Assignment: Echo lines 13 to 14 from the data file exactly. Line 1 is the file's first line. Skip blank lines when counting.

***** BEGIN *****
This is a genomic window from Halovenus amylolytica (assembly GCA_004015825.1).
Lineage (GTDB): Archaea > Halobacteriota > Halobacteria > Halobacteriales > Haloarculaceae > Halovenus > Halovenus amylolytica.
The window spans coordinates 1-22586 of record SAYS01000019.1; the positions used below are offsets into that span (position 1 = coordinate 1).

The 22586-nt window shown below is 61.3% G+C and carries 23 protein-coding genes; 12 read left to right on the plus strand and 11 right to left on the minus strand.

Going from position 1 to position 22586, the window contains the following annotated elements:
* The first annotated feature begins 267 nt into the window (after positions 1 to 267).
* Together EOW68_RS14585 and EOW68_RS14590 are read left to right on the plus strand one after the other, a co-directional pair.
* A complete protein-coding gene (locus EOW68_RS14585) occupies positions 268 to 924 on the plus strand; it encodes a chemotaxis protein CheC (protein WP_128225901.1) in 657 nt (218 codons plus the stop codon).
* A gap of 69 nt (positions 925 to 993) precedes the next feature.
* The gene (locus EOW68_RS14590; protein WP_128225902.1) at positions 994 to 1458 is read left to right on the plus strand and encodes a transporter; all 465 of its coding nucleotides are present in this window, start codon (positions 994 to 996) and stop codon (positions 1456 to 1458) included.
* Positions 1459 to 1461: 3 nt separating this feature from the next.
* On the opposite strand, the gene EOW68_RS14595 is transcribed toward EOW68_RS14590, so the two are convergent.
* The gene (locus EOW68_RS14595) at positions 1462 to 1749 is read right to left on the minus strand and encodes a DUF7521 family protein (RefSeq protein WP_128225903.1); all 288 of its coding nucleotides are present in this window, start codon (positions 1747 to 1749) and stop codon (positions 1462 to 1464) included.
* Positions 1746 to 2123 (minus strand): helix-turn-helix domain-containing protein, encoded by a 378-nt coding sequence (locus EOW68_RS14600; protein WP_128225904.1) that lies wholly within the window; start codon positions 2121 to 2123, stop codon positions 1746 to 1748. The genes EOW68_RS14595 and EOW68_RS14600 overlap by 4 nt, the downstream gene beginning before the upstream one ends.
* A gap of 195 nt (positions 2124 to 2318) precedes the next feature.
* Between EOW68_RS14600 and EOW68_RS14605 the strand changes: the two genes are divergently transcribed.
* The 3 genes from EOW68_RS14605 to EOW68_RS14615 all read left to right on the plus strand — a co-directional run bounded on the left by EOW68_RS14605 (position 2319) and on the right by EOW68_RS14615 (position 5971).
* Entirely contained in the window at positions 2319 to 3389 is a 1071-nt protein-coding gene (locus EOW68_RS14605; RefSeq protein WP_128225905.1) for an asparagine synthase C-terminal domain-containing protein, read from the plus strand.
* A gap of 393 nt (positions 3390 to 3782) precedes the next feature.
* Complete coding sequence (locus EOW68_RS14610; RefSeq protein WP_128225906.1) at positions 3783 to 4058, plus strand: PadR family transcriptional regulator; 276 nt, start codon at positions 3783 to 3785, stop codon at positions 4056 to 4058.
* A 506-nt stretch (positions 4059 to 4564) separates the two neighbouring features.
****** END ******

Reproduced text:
* The gene (locus EOW68_RS14595) at positions 1462 to 1749 is read right to left on the minus strand and encodes a DUF7521 family protein (RefSeq protein WP_128225903.1); all 288 of its coding nucleotides are present in this window, start codon (positions 1747 to 1749) and stop codon (positions 1462 to 1464) included.
* Positions 1746 to 2123 (minus strand): helix-turn-helix domain-containing protein, encoded by a 378-nt coding sequence (locus EOW68_RS14600; protein WP_128225904.1) that lies wholly within the window; start codon positions 2121 to 2123, stop codon positions 1746 to 1748. The genes EOW68_RS14595 and EOW68_RS14600 overlap by 4 nt, the downstream gene beginning before the upstream one ends.